Sunday, December 29, 1974

Cedar Rapids Gazette

Location: Cedar Rapids, Iowa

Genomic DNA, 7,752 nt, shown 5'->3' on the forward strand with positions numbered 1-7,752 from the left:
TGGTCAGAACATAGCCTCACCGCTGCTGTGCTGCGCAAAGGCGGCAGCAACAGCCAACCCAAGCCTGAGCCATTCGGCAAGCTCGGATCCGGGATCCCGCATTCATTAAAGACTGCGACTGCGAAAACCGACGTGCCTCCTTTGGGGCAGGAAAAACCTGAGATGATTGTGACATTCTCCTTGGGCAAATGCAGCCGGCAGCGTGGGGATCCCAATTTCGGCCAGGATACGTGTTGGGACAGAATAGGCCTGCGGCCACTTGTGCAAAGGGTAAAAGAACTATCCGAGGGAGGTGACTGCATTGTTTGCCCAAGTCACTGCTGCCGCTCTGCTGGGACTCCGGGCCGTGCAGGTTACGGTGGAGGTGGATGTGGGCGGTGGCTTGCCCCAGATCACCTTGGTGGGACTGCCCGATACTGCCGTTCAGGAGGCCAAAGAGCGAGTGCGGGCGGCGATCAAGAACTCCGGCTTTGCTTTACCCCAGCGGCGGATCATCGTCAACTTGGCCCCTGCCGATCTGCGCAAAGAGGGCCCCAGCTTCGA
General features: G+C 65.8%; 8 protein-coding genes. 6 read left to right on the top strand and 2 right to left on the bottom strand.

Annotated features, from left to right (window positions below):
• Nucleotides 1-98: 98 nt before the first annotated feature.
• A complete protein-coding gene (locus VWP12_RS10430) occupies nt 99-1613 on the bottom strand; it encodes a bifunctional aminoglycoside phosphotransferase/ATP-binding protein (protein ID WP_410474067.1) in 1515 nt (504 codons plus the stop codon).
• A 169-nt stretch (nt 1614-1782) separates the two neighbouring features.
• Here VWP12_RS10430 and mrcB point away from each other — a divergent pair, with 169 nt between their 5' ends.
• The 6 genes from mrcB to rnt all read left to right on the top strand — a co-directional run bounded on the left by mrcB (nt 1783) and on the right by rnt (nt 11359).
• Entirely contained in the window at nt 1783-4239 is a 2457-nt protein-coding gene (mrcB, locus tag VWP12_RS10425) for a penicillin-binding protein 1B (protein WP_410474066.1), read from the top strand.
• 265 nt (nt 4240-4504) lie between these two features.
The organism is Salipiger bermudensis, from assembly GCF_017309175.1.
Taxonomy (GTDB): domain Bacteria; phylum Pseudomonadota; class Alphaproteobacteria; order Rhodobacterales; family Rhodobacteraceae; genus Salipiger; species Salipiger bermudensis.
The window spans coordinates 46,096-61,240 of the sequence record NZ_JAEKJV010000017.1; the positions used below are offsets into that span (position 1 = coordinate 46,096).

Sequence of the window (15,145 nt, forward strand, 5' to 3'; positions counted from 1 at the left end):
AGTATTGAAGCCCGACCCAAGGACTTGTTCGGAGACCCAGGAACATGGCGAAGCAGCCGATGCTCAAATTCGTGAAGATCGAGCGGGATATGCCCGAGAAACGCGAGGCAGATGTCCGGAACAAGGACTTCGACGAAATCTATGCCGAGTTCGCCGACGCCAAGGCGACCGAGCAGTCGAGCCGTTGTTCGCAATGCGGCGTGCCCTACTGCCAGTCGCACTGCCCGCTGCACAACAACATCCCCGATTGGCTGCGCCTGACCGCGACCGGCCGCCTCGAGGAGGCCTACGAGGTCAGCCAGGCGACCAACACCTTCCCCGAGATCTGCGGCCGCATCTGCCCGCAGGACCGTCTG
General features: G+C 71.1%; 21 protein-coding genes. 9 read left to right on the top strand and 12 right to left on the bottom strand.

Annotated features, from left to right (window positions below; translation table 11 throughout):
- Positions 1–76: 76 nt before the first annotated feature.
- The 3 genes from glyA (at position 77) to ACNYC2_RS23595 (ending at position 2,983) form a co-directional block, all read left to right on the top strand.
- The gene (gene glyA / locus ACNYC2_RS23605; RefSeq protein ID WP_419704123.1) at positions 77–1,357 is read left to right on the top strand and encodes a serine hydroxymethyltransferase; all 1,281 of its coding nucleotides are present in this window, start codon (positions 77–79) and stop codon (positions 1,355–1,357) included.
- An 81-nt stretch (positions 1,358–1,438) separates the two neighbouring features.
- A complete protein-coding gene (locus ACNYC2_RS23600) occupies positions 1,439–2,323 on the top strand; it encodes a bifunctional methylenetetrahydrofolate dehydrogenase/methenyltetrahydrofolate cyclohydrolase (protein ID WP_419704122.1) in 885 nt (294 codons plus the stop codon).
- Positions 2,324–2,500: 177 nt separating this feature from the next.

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Cedar Rapids Gazette (Newspaper) - December 29, 1974, Cedar Rapids, Iowa The Cedar Rapids Gazelle: Sun., Dec. Record-- C.R. Weather High Saturday....................42 llp.m. Saturday................ 31 None Total for December..........0.71 Normal for December.......1.41) Normal through Dec... 33 18 Total for Barometer, falling..... 3001 Humidity at 11 p.m..........93% Wimd direction and velocity at 11 p.m: Sat II mph. Su rises Monday. sun sets. Year Ago High 26; low 9; precipitation, none. Births Mercy Dec. 27 To Ihe families of Gary Dnsll, Crestridge avenue SW, a daughter; Jerry Morris, 3208 Bramble road SW, a daughter. Births St. Luke's Dec. 27 To (he families of Michael McDonald, 4301 Sherman street NE, a son- Robert A. Locke, 3000 J street SW, a son; Thomas E. Haas, Monticello, a daughler; Stevan L. Stauffacher, 1622 Sierra drive NE, a son; K. A. Nan- Jappa, 205 Windsor drive NE, a daughler; Daniel R. Witt- man, 1417 N avenue NW, a son Larry M. Junklns, 3620 Twelflh avenue SW, a son. Dec. 28 To Ihe families of Allen L. Johnson, 1176 Fourth street, Marion, a daughter; Maurice Van Note. Palo, a daughter; Robert' D. Ross, 1247 Fourth slreel SW, a son. Fires p.m. Salurday. llays- tack behind 1120 Glass road NE. p.m. Saturday. Need- less call to Wiley boulevard and Sixteenth avenue SW. Bethlehem Cuts Steel Price Hike PITTSBURGH (AP) Bethlehem Steel Corp., follow- ing Ihe lead set by U.S. Steel last week, announced Satur- day a partial rollback of price increases scheduled to lake ef- fect Monday. Belhlehem, the nation's No. 2 steel producer, said it would drop increases for tin plate and steel rail, which togclher accounlcd for about 20 percent of thc hikes posted last Mon- day. Tin plate is used almost ex- clusively in the tin can indus- try, while slecl rail is used for railroad tracks. Milk- (Continued from Page hundred pounds. This was 80 percent of parity last March 1 but due to inflation is only worth about 71 to 73 percent of current parity. The Humphrey bill would require that the government increase its support level to 85 percent of parity immediately and require thai the support level be recomputed every three months, beginning next March 1, to keep the dollar level al 85 percent of parity. Since milk is selling for near the support price now, an increase in the support level would raise Ihe price lo pro- cessors and eventually to con- sumers. Pigs, Hay Lost In Barn Blaze SPRINGVILLE About 750 bales of hay and a dozen small pigs were lost Saturday after- noun as fire destroyed a barn on the Fred Gordon farm, about a mile southwest nf here. Springville firemen were able to protect an adjacent building and nearby farm equipment, however, as well as save several sows and about 50 small pigs from the blaze. Chuck Barnes, assistant fire chief, said faulty wiring was probably responsible for the fire, which broke out at about p.m. c Thc Cedar Guclt Established In 1883 bv Thc Gorette Co. and published dolly and Sunday ol 500 Third ave. SE, Cedar Rapids, Iowa 52406. Second class postage paid al Cedar Roplds, lows. Subscription rates by carrier 95 cents a week. Bv moll: Nloht Edition and Sunday 0 Issues 1375 a month, 139.00 a veor: Af- ternoon Editions and Sunday 7 Issues tt.85 a month, MO.OO a year. Other stoles and U.S. territories MO.OOo veor. No Mall subscriptions accepted In areas having Gazette carrier service. The Associated Press Is entitled exclusively to 'he use tor reouollcallon of all tocoi news printed In this news- paper as well as oil AP news dlspolches. Established fn 1MJ bv The Goiottt Co. and published dolly and Sunday at 500 Third ave SE, Cedar Rapids, Iowa Second class postage pold at Cedor Roplds, Iowa. Always Welcomel Plants AVE FLORAL t IOT1NICALS 16th S.W. Iowa Deaths Wadeaa Martin Ander- son, 73. Monday at p.m. al Presbyterian church. Visi- tation at Glcim's in Arlington after Sunday. Mtillcello Mrs. Herman 11. Haycn, 74. Monday at 11, SI. Matthew's Lutheran church. Goetlsch's. Oelweln Matha L. Hall- berg, 81. Monday at Lutheran church. Brant- Kern's. Decorate Reuben W. Knutson, 59. Sunday at '2. Madjson Lutheran church. Sleine's. Oxford Junction Frank- lin Blahnlk, jr., 43, rural Mon- moulh. Hayden's. Coralvllle Robert' Sher- lock, 34. Monday at 11, Zion Lutheran church. VIsitalion at George L. Gay's beginning Sunday morning. A memorial fund has been established. Oxford Ralph Dwycr, 78. Tuesday at 10, St. Mary's Catholic church. Rosary Mon- day at 8, George L. Gay's Ox- ford chapel, where friends may call beginning Monday morning. Olln Linda Haringtnn, 33. Monday al 2, St. John American Lutheran church. Visitation after 1 Sunday, Hay- den's. Center Point Loren T. Jenks, 65. Memorial service Sunday at 10, First Christian church. Independence Elsie McMahon, 76. Memorial serv- ices Sunday at 2, Mason- Hawc's. The family requests no visitation and no flowers. A memorial fund has been es- tablished. Tiptan Irma Crawford, 76. Monday at It, First United Methodist church. Visitation at Sheets and Sons after a.m. Sunday. A memorial fund has been established. West Union Lula Blunt, 84. Services tenlatively set for Monday at 2, Burnham and Woods. Traer Joyce Kadrmas, 38. Monday at St. Paul Catholic church. Rosary Sun- day at Overlon's. Wellman William Jacob Snider, 67. Monday at Powell's. Burial: Pleasant Hill cemetery, Joelown. Belle Plaine Emil Nebendahl, 86. Monday at 10: 30, Halverson's. J. p.m. at the Congregation- al church. Burial: National cemetery in Vining. Visitation at Halverson's after 3 p.m. Sunday. Oxford Juctton Frank- lin F. Blahnlk, jr., 43, rural Monmouth. Services p.m. Tuesday. Burial: Mayflower cemetery. Visitation after 4 p.m. Monday at Hayden's. Marengo Ronald Lloyd Simmons, 25. Praver service Monday, 7 p.m.' lloover-Val- entinc funeral home. Visita-' lion after 3 p.m. Sunday. LUUIIUIIIJ (Continued from Page 1 say that some of it won't he used" in the new proposals. Nessen declined to discuss specifics on the direction of Ford's new program. He said the President had cautioned his advisers again "not to dis- cuss publicly ideas and pro-- posals under discussion. '75 '78 Budgets Nessen said that the meet- ing dealt with the 1975 and 1976 federal budgets. It ap-1 parently covered the antlcipat- ed size of the budgets, their effects on the President's eco- nomic program and thc effect of Ford's future economic pro- posals on the budgets. Ford's new economic pro- gram and his anticipated en- ergy proposals are closely linked, Nessen said. He said the advisers also studied "forecasts of future factors af- feeling the economy." The press secretary said part of the meeting was "free- involving a philos- ophical discussion of Ihe basic causes behind the current ill- ness in Ihe American ecoiin- my. Nessen stressed that no fi- nal decisions had been made by Ford, but he said thc PITS- iilent had indicated Ihe goner- al direction lie wants his new economic program to take. Winter Romp Gazette Photo hy Duane Crock Jerry Reller, 508 Sixteenth street SE, took advantage of Saturday's mild temperatures to take a high jumping German shepherd, and a Doberman pinscher, to Van Vechtan park for a romp. Kopecky CIA Began Garry Woodward and Eu- gene Kopecky remained at an impasse Saturday over which of them will lead a grand jury probe of alleged illegal activi- ties by Cedar Rapids police of- ficers. Woodward. Ihe assislanl slate attorney general who led a similar probe last spring, said he intends to use the grand jury that will be called Jan. 0. Kopecky, who will be Linn county allorney by then, said Woodward won't receive his permission lo work with the jury and will have lo gel his authorization from a court Six present or former police officers were indicted by the previous grand jury on charges of perjury, obstruc- tion of justice and conspiracy, but the indictments were re- cently overturned by the stale supreme court, which said the grand jury was legally consti- tuted only in the first quarter of the year. The jury did nol complete its work until the third quarter. Rehearing Woodward said he plans to petitifin the supreme court for a rehearing of the case. In ad- dition, though, he plans to work with a new grand jury, using the evidence assembled by Ihe olher grand jury during its firsl quarter, to draw new indictments against the six men. That decision came afler Woodward met with Attorney General Richard Turner, and it was a decision that pleased both men. Woodward said. "It was his decision, of course, but I had the same he said. "He said thc cases were the attorney gener- al's. He thought there was a substantial slate interest in this mailer. (and) 1 don't like to leave any job that I've worked on half-finished." Not Welcome But Kopecky, in a later meeting with Woodward, made it clear hc would nol welcome his participation in the new Investigation. Ko- pecky said Woodward came into thc first grand jury inves- tigation at the request of the court and grand jury and with the approval of County Attor- on Probe ney William Fachcs. That's not the case tins time. Ko- we re just going lo gu ahead and proceed, and if lie trios to inlerfcre we'll have to see what lhc court Ko- pecky said Saturday. "I think it's his step first" Woodward said lie is still willing lo share the grand jury with Kopecky "Whal I Iried lo sav in lalk- ing with the county attorney was, 'why don't we both run one grand bul he wanls to run a grand jury indcpend- Woodward said. "If he intends some kind of complete police probe, he would lake lhc grand jury for the whole quarter, or most of it." _ Later Devel.pmenls He added thai later develop- such as an audit of the police department was completed after the grand jury's work last spring, would have no ef- fect on thc indictments of the six men. Neither, hc said, would new testimony have an effect on the perjury counts, and he indicated Ihe officers might not even be called lo testify again. The perjury counts general- ly stemmed from contradic- lions belwcen testimony given the grand jury and testimony given Faches in an earlier in- vestigation, he said, adding, "they couldn't very well re- pair the situation by testifying a third time, if there was a conflict." Kopecky said he wanls lo handle the new investigation himself because he believes it is his obligation and because he ,is unbiased, while both Faches and Woodward have aready come lo a decision about the guilt or innocence of the police officers. "I haven t drawn any con- clusions yet, at hc said. (Continued from Page 1.) telligence spy, although it was impossible to check all of his information. Thc Timcs- Quoting well- Placed sources, reported last Sunday thai Ihe CIA had vio- laled ils cnarler bv conducting massive and illegal inlelli- Kcncc operations aimed at ail- "-war and olner American dissidents inside the U. S. In- teiligence files on at leasl American citizens also werc compiled, the sources sa'd- The former intelligence agent said that he ami other CIA agents had also parti- cipaled in telephone wiretaps and breakins in Iheir efforts lo closely monitor the activities of radicals in New York. He added lhat QA sup. plied him with "more than 40" psychological assessments of radical leaders 'during his spy career. High-ranking CIA officials, including Richard Helms, the former director of thc agency and "ow ambassador to Iran, told congress in the wake of the Walergate scandals that Oll'v two such assessments done by psychiatrists working lhc agency have ever prepared on American cllixcns. Thc said he recruited into the CIA after graduation from college in After training in counter- intelligence techniques, his first assignment was with the Domestic Operations Division Orfice jn NCW York Photographs fj t D_Q. (nc f sa )ow.kev Uon_ Mostlv -wc lia, lth ntn intclliRcnce a ,ics And then someone started' noticing those (he former agenl said, referring lo Ihe anti-war aclivisls. "At first they were just a pain in the.neck. The local police and FBI couldn't handle it.. We had the manpower and the money." In the beginning, he said, only files on student dissen- ters were kept, apparenlly as an addition to (ho already ex- isting dossiers on the various foreign students living in the New York area. "The firsl actual (physical) surveillance came when peo- ple like Mark Rudd started moving lie said. Rudd was a leader in the stu- dent demonstrations lhat dis- rupted Columbia university for two weeks in the spring of 1968. "We'd go out, lake some photographs and follow he said. "We had dif- ferent ID's for different jobs. We'd use newspaper ID's, or flash a badge and say we were a reporter for a magazine it made things a lot easier." "Foreign Stuff- Asked whether he ever questioned his work, the form- er agent replied, "Look they (his superiors) were tell- ing us, 'keep an eye on and lo do that you're going lo have to infringe on some- body's freedom." "These kids were direclly involved with foreign the former agent continued. "We always worried about drugs from Communist China, KGB agents and foreign guns. That's what gave us the right lo come in." By Ihe time he left the agency in early 1972, he con- tinued, his unit's domestic files were huge. "At the he said, "we were working (in Obituaries Dewey S. Hepker Dcwey S. Hepker, 76, of 200 Twentieth street NW, died at McAllcn, Texas, Friday fol- lowing a sudden illness, He was born May 11, 1898, at Center Point, and was mar- ried to Lucy Soukup on July 6, 1937, at Bethany, Mo. He was a resident of Cedar Haplds for most of his life, a member of the Grain Millers union and a retired employe of Penick and Ford. Surviving are his wife; three daughters, Mrs. Arthur Schinker, Mrs. Evelyn Ed- monds and Mrs. James Za- mastil, all of Cedar Rapids; 15 grandchildren; 17 great-grand- children, and two brothers, Walter and Albert, both of Ur- bana. Memorial services at p.m. Tuesday at Turner chap- el east by the Rev. Richard Ernst, Hillside Wesleyan church. Burial: Linwood cem- etery. Friends may call at the funeral chapel after 1 p.m. Monday. Memorial Services Lorenzen, Ocea D. Serv- ices p.m. Monday at the Bcatty-Beurle chapel by Jo- seph Mikulas, one of Jeho- vah's Witnesses. Burial: Oak Hill cemetery. Claes, Arthur N. Mass of Christian burial 9 a.m. Mon- day, St. Patrick's Catholic church, by the Rev. Martin Laughlin. Burial: St. John's cemetery. Rosary: p.m. Sunday in the Janeba-Kuba fu- neral home west. anti-war professors and attor- neys. We'd figured out a way lo log and map up the whole world." "ne "f "ul wha' radi- cals were going lo do it was prevenlalive. We just wanted to find out what they were up to and pass il on." h p.1" lhat UA man said; Jhhe ,Thev to work with you. ,_, professor, he added, matter how liberal he was howt Clarence A. Engel Clarence Arthur Engel, 77, of 144 Thirty-fourth street NE, died Saturday morning in a lo- cal hospital. Hc was born .Jan. 10, 1897, at LuVernc, to George and Emma Tlcperman Engel. He was married to Stella Frances Starr on May 19, 1924, at Richland Center, Wis. Hc was a member of St. Paul's United Methodisl church. He was a veteran of World war I, atlended Morn- ingside college and Cedar Rapids business college and was an accountant with the T.M. Sinclair Packing Co., and later with Wilson and Co. He was employed afler his re- tirement from Wilson by J.D. Bever. Surviving are his wife; a daughter, Mrs. Norman (Dor- othy) Pellell, of Burlinglon, VI.; a brother, Lyell, of Hu- meston; a Zwei- fcl, of LuVernc, and three grandchildren. Services Monday, p.m., at Turner chapel east by Dr. Arnold Herbst. Burial: Cedar Memorial cemetery. Friends may call at the funeral chapel unlil 1 p.m. Monday. The cas- ket will not be opened after the service. Roy H. Beilharz Roy H. Beilharz, 83, of 1708 B avenue NW, a Cedar Raids resident for 60 years, died Sat- urday following a sudden ill- ness. He was born Aug. 4, 1891, at Dubuque- Hc was married to Agnes Bobinet on June 25, 1918, at Cedar Rap- ids. He was an employe of McKesson and Robbin and a member of the Eagles club and the Odd Fellows club. He is survived by his wife. Memorial services 2 p.m. Monday at the Cedar Memori- al Chapel of Memories wilh Ihe Rev. Neville G. Clayton, Cedar Christian churh, offici- ating. Burial: Cedar Memorial park cemetery. Friends may call at the funeral home afler 3 p.m. Sunday and at the chapel after 9 a.m. Monday. The casket will be closed at I: 45 p.m. Monday. Ford Delaying Public Comment CIA Report VAIL, Colo. (AP) Presi- dent Ford will delay a re- sponse to allegations of do- mestic spying by the Central Intelligence Agency until after his return to Washington next week, Press Secretary Ron Nessen said Saturday. Nessen said Ford will be re- viewing a report he received Thursday from CIA Direclor William Colby "over (he next few days" and will discuss lhc matter with Colby and others afler reluming to the capital, probably on Jan. 2. "There will be an announce- ment on the subject within several days after the comple- tion of those Nessen said. He added that neither he nor Ford would dis- cuss the subject further until that time. ii LJ i. nurt In Cycle Mishap W. Myers, 20, of 2060 Sylvia drive NE, received leg injuries Saturday afternoon when the motorcycle he was riding collided with car in Ihe 1600 block nf First avenue NW. Myers was treated at St. Luke's hospital and released. The police report said Myers' motorcycle was west- bound behind a car driven by Kirby K. Kirchner, 23, of 55 Twenty-firsi avenue SW. The report said Kirchner applied his brakes when cars in fronl of him did so, Myers attempl- ed to pass and his motorcycle struck tie left side of the Kir- chner auto. Myers was charged with failing to stop within an as- sured clear distance ahead. Running out of space? Sell idle items with a waul ad! (More Briefs on Poge 14A.) Gold bars available soon! Jerome's. Adv. Burcsh better brand Adv. TEAMEN FUNERAL HOME Sinm 1936 Marian I1'. Toahon OWNEK Uldrn U. Holm MORTICIAN Phone JSI-6G27 MO Pint Air. NW F 1 9 NOVAK MONUMENT CO. KINK MEMORIALS SINCE IS92 203 14th Avo. SE Phone 364-4439 Markers, Monuments and Private Mausoleums CENTURY BURIAL VAULTS Since 1927 Charles, Henrietta, Charles Jr. Pochobradsky 4219 MT. VERNON RD. S.E. 364-7478 JOHN E. LAPKS 1909 Convenient downtown location We havo many beautiful to something special FLORIST and GIFT SHOP 364-8139 phone answered 24 hoofs every day ime and Understanding For many years we have served tlte families at this community with dignity, understanding and integrity. At Cedar Memorial we take the extra time to render finest service our profession is capable of. Our first is to ecsnsdentiowsly serve the needs of each family with religte and their Serving oil Cemeteries FUNERAL HOME 4100 BUST AVWSWUIT TBJWIONt